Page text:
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This article is a collection of numismatic and coin collecting terms with concise explanation for the beginner or professional.

Numismatics (ancient Greek: νομισματική, meaning "monetary") is the scientific study of money and its history in all its varied forms. While numismatists are often characterized as studying coins, the discipline also includes the study of banknotes, stock certificates, medals, medallions, and tokens (also referred to as Exonumia).

Sub-fields or related fields of numismatics are:

A

Adjustment

The filing down of a blank to the correct weight before striking, shown by file marks. File marks are often still visible on the surface of a coin even after being struck.

Alliance coinage

Coins minted by two or more state governments in conjunction. The Euro coins would be an example of this.

Alloy

Homogeneous mixture of two or more elements, where the resulting compound has metallic properties. Common coin alloys include cupro-nickel (copper and nickel) and bronze (copper and tin).

Altered Date

False date put on a coin to defraud collectors, usually to make it appear more valuable. Such alterations are often easily spotted with the aid of a magnifying glass.

Anepigraphic coin

Coin without an inscription. Many ancient coins used only a simple picture of an animal to show value or weight.

Annealing

Process of heating and cooling metal in order to relieve stresses. This is often done with coin blanks to make the metal less brittle before striking.

Assay

Test to ascertain the weight and purity of a coin.

Attribution

Identifier of a coin such as date, mint, denomination, or variety.

B

Bag Mark

Surface mark, or nick, on a coin usually from contact with other coins in a mint bag. More often seen on large gold or silver coins. Also called "contact marks".

Banker's Mark

A small countermark applied to a coin by a bank or a trader indicating that they consider the coin to be genuine and of legal weight. Most often found on ancient and medieval coins, but also on silver coins which circulated in China and Japan, where they are referred to as chop-marks.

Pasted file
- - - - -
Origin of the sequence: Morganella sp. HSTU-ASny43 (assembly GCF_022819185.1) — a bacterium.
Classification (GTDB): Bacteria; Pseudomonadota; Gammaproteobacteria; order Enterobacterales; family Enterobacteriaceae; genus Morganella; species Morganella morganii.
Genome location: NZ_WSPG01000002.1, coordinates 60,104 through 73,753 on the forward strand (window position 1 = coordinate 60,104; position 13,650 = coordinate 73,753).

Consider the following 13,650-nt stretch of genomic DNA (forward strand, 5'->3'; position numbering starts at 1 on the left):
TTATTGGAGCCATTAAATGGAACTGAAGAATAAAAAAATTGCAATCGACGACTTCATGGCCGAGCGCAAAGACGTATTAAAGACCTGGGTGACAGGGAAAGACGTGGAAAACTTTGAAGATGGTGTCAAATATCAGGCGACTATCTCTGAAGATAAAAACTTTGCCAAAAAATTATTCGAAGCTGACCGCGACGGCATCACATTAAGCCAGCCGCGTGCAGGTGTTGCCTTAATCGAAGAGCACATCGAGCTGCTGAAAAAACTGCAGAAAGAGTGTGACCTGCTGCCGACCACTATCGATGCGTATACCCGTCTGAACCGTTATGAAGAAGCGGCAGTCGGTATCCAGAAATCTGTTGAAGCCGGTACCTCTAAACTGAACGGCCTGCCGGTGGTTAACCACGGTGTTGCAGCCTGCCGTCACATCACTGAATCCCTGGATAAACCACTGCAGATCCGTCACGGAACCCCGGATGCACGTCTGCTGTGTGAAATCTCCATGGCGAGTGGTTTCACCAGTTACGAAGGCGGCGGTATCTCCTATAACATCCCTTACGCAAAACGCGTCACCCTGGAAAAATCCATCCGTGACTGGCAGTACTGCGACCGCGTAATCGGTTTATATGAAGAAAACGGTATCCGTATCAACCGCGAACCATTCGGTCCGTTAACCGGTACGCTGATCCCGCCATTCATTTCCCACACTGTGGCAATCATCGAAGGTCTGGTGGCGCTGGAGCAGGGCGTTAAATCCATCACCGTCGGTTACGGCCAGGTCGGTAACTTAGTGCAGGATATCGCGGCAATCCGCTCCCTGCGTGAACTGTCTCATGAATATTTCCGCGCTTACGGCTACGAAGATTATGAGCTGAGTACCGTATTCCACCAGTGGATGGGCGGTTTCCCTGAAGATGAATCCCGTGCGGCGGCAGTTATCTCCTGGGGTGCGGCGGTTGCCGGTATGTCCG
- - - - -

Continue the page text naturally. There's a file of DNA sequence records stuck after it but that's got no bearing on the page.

Base metal

Non-precious metal or alloy containing no gold or silver. Common base metals used in coinage include nickel and copper.

Beading

Raised dot border along the rim of a coin.

Billon

Low-grade alloy of gold or silver with a high percentage of another metal, usually copper. Billon is often the result of a sudden debasing of circulating silver coinage due to hyperinflation.

Bi-metallic

A coin with one type of metal in the center with an outer ring of a different metal. Examples are the 1 and 2 Euro coins and the Canadian "toonie" two-dollar coin.

Blank

Prepared disk of metal on which the coin design will be stamped. Also called a 'planchet' or 'flan'. In practice, 'Blank' is also referred to the un-struck or flat side of a uniface coin or medal.

Brass

Copper based alloy with zinc.

Brockage

Originally referring to metal wasted in coin production, now means coins struck when the previous coin remains stuck to a die, creating an incuse impression in the next struck coin (primarily found in ancient coins).

Bronze

Copper based alloy with tin.

Bullion

Precious metals (platinum, gold and silver) in the form of bars, ingots or plate, or where weight is considered as a valuation.

Bullion coin

Precious metals in the form of coins whose market value is determined by metallic content rather than scarcity.

Bullion Value

Current market value of the raw precious metal content of a coin. For example, the bullion value for Canadian silver coins, 1920 to 1966, is 12 times the face value when silver is $20.00 per troy ounce.